Update: Probe Into July 18 Derailment in Bronx Continues
The Metropolitan Transportation Authority (MTA) has completed 1,500 ft of track reconstruction in the Bronx fifteen days after 10 cars of a 24-car CSX freight train carrying the city's trash derailed. The National Transportation Safety Board (NTSB) is investigating the cause of the accident, which occurred on Metro-North Railroad’s (MNR) Hudson Line near Spuyten Duyvil Station.
Recovery work began immediately following the accident and is estimated to cost $1 million to $2 million, says Marjorie Anders, an MTA spokeswoman. MNR, which cleared the wreckage with assistance from New York City Transit and CSX, is performing the work, which includes maintenance of way and maintenance of equipment, she says. NTSB expects the investigation to continue for months, Anders adds.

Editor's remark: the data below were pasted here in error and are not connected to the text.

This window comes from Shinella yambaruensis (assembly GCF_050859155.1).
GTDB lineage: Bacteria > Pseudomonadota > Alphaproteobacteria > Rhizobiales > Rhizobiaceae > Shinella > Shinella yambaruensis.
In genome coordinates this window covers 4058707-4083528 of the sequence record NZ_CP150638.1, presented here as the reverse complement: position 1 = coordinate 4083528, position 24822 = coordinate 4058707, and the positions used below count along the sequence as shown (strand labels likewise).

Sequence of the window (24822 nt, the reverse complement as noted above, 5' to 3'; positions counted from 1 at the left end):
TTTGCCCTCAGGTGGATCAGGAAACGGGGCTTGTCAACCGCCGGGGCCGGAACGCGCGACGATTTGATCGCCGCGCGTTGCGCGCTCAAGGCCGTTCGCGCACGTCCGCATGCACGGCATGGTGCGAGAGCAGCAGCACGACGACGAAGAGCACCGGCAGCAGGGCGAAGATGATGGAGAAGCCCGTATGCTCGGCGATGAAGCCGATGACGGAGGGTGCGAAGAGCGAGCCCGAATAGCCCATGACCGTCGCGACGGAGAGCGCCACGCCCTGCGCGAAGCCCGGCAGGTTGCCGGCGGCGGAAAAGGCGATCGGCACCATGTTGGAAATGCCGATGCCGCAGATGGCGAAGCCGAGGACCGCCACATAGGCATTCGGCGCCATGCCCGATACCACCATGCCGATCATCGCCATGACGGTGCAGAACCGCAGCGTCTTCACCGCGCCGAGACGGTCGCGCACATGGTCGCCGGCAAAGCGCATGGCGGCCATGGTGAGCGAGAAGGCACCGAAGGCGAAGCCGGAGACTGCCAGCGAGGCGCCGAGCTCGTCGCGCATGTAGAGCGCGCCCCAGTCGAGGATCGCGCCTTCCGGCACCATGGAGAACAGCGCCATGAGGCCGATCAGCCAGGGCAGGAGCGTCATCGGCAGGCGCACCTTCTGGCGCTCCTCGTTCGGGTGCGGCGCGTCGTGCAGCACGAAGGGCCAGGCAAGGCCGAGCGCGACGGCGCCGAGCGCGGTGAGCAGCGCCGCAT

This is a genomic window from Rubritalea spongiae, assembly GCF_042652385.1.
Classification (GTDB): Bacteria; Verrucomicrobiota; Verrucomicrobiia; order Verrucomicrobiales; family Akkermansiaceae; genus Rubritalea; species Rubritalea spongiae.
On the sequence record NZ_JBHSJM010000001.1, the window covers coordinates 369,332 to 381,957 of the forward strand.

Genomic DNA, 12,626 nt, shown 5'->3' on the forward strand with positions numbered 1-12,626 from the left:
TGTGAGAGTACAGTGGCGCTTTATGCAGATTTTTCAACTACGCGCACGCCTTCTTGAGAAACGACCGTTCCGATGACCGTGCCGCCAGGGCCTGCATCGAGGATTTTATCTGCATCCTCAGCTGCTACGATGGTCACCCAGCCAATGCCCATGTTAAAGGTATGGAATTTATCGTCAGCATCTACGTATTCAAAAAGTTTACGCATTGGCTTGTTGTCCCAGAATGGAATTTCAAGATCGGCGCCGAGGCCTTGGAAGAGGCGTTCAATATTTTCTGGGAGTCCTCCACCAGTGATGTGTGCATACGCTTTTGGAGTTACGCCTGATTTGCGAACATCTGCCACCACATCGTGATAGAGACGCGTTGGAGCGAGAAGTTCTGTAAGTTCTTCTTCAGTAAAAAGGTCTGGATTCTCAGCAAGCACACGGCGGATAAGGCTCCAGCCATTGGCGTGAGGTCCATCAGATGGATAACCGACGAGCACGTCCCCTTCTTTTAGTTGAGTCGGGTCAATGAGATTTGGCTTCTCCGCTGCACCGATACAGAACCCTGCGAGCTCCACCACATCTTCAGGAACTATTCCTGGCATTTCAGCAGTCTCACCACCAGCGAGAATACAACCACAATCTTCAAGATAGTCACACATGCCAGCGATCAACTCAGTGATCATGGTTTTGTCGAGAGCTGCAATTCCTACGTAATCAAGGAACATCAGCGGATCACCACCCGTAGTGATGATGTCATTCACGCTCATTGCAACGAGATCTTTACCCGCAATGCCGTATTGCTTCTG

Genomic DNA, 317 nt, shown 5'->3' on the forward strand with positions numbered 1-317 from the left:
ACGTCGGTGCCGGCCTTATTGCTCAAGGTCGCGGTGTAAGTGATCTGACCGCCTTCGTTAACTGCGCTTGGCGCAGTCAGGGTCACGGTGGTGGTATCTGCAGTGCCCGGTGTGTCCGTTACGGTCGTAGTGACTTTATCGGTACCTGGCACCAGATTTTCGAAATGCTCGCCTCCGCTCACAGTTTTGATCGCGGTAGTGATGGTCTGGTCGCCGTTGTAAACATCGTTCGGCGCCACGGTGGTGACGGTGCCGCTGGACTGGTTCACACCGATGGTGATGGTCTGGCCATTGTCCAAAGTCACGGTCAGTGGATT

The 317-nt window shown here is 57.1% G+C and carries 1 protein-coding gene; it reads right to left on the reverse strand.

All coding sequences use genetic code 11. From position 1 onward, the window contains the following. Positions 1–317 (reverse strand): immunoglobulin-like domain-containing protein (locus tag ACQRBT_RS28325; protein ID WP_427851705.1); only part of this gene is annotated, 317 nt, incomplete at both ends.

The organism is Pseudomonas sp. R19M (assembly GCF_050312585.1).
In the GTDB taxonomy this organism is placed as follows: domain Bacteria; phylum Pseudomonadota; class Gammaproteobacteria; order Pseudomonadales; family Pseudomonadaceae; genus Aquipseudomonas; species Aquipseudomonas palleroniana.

The investigation includes track conditions, mechanical equipment and train operations as well as verification of container weights and track maintenance, vehicle maintenance, and personnel records, NTSB says.
Service on the Hudson Line was suspended following the accident until July 22 and was suspended again for seven hours starting at 10 p.m. on Thursday, July 25, to give workers unrestrained access to the site, MTA says. Regular service resumed on Friday, July 26, but both tracks were be out of service for the weekend, it adds.
The train, which was carrying municipal waste for contractor Waste Management, originated at the Oak Point Yard in the Bronx and was headed to a landfill in Virginia. None of the three crewmembers were harmed in the accident, NTSB says.
(This story has been updated to show that track work has been completed.)